Press Release
For Immediate Release
March 19 , 2008
Media Contact: Robyn Ziegler


Commitment by DuPage County Jury Requires Priest to Receive Sex Offender Treatment and Periodic Review

Chicago - Attorney General Lisa Madigan today announced that her office has successfully prosecuted a case that will keep a Catholic priest in custody as a sexually violent person (SVP) and provide him sex offender treatment in a secure facility in downstate Illinois.

A DuPage County jury today ruled that the Rev. Fred Lenczycki, 63, will remain in the custody of the Illinois Department of Human Services (IDHS). Lenczycki is the first priest in the United States to be declared a sexually violent person.

“Our goal in this unfortunate case was to ensure the families whose lives were so tragically affected by Rev. Lenczycki that he would not be free to simply move back into society,” Madigan said..

In 2004, Lenczycki pleaded guilty to three counts of Aggravated Criminal Sexual Abuse and was sentenced to five years in the Illinois Department of Corrections. In April 2006, shortly before Lenczycki was scheduled to be released on parole, Madigan’s office filed the petition for his civil commitment under the Sexually Violent Persons Commitment Act. He has been detained at the IDHS facility in Rushville since 2006 and will return there following today’s proceeding.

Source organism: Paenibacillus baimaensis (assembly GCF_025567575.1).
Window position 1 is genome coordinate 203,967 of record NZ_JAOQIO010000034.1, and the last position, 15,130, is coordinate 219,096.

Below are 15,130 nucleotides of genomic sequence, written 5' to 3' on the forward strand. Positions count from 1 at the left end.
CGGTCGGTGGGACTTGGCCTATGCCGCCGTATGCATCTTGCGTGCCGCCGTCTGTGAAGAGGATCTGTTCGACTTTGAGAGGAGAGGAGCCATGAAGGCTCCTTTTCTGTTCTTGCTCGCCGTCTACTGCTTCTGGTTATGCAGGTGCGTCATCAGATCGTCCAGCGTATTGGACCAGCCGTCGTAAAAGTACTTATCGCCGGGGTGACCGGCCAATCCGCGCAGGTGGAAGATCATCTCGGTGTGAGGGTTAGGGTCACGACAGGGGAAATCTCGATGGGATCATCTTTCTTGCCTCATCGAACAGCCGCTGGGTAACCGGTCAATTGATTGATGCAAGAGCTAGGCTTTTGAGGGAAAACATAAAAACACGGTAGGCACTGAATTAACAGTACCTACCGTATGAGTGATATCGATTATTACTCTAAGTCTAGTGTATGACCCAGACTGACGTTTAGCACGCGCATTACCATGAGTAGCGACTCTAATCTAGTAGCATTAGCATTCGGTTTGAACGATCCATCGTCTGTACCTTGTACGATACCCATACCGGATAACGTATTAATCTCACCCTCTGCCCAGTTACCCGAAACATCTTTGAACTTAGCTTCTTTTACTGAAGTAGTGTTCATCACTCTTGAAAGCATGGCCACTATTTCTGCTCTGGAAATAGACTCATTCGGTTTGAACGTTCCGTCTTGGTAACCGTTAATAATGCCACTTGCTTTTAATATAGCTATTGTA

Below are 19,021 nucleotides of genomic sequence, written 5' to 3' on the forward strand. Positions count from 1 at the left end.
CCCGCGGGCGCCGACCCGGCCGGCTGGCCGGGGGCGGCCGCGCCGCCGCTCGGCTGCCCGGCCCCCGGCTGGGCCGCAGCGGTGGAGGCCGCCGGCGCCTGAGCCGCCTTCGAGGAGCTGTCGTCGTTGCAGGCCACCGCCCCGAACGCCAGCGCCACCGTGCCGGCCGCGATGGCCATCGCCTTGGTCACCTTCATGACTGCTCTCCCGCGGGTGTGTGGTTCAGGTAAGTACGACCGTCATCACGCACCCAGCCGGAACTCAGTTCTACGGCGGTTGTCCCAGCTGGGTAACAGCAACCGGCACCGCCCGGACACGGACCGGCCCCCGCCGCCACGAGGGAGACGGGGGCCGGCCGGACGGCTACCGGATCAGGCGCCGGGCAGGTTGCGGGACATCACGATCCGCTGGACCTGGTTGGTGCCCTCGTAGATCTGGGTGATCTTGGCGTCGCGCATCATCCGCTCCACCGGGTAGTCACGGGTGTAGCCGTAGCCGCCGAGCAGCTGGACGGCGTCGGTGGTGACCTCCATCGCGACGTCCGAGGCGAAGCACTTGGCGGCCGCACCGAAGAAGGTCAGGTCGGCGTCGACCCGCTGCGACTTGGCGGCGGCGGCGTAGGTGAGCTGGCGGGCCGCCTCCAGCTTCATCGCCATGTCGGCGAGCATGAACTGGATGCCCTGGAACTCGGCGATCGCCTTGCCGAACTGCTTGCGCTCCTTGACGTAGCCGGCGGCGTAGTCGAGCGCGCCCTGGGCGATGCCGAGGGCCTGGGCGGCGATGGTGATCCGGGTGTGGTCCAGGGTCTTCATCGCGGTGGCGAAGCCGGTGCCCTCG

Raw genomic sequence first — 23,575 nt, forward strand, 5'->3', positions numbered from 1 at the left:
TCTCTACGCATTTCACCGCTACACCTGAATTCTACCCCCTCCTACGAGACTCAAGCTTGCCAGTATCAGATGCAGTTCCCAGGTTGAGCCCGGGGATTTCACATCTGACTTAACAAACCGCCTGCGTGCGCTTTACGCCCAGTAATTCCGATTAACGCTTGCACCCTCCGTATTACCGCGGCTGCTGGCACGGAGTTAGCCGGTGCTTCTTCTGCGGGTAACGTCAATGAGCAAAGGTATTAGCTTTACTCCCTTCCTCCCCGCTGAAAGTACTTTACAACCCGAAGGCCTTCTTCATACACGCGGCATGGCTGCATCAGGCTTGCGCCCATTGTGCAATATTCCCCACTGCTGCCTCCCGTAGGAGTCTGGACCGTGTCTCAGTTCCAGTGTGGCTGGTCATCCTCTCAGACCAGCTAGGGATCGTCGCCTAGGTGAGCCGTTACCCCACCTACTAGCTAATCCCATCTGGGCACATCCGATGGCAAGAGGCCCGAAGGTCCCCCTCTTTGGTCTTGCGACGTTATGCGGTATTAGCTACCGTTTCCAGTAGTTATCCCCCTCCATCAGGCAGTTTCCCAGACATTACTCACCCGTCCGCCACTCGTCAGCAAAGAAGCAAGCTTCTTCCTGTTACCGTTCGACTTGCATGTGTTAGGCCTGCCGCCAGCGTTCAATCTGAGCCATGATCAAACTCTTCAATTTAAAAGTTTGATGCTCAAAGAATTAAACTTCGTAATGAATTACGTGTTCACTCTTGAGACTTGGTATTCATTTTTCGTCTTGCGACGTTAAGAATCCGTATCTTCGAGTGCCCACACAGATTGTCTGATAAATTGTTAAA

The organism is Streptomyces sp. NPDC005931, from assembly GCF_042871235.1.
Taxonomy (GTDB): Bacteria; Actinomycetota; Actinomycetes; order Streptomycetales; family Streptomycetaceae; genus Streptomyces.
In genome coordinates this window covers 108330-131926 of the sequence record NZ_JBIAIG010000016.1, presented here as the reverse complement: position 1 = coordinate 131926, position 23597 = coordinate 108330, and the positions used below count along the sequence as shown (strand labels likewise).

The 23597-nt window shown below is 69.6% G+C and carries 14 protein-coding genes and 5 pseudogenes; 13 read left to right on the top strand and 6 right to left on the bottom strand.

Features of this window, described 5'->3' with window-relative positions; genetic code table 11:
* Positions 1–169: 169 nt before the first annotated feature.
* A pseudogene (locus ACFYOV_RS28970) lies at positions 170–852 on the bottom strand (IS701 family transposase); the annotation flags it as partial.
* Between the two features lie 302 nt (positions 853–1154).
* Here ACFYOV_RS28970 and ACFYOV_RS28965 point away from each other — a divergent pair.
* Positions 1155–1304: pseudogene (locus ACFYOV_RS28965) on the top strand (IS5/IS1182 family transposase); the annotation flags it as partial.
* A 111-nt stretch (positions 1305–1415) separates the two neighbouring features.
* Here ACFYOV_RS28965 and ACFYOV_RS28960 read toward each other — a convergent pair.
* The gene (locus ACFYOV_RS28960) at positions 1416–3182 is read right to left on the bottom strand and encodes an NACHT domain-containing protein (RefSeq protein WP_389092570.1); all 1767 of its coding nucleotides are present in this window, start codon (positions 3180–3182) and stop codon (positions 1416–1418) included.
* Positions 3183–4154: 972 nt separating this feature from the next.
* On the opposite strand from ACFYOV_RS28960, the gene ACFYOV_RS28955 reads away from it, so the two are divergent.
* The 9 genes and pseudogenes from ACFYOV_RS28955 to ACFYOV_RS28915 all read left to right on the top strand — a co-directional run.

The Attorney General’s office handles the prosecution of cases to civilly commit sex offenders. During the four-day trial in DuPage County, several expert witnesses testified on behalf of the State of Illinois that Lenczycki appeared to be capable of reoffending based on medical and psychological evaluations and his record abusing boys with whom he was in contact at various parishes in the 1980s.

Ordained in 1972, Lenczycki served at several parishes in the Naperville and Romeoville area. From 1980 to 1984, he was assigned to St. Isaac Jogues Parish in Hinsdale, where in December 1984, a student at the parish school reported that Lenczycki sexually molested him. After being removed from the parish, Lenczycki was briefly placed at a parish in Missouri and then entered treatment in California. After serving in a California parish, Lenczycki returned to Illinois and in 2002, prosecutors in DuPage County filed charges against him for the sexual abuse of several boys at St. Isaac Jogues in 1984.

To be committed under the Sexually Violent Persons Commitment Act, a person must have been convicted of a sexually violent offense and exhibit a mental disorder. Additionally, prosecutors must prove that the offender is likely to commit future acts of sexual violence if released from custody. Once committed to IDHS, offenders are reevaluated on a regular basis to determine if they continue to meet the criteria for commitment as a sexually violent person.

Since enactment of the Sexually Violent Person Act in 1998, 215 convicted sex offenders have been committed as sexually violent persons. Madigan’s office currently has an additional 150 commitment petitions seeking commitment of offenders who otherwise would be released from prison.

Assistant Attorneys General Debra Blomgren and Michael Kress handled the case for Madigan’s Sexually Violent Persons Bureau.


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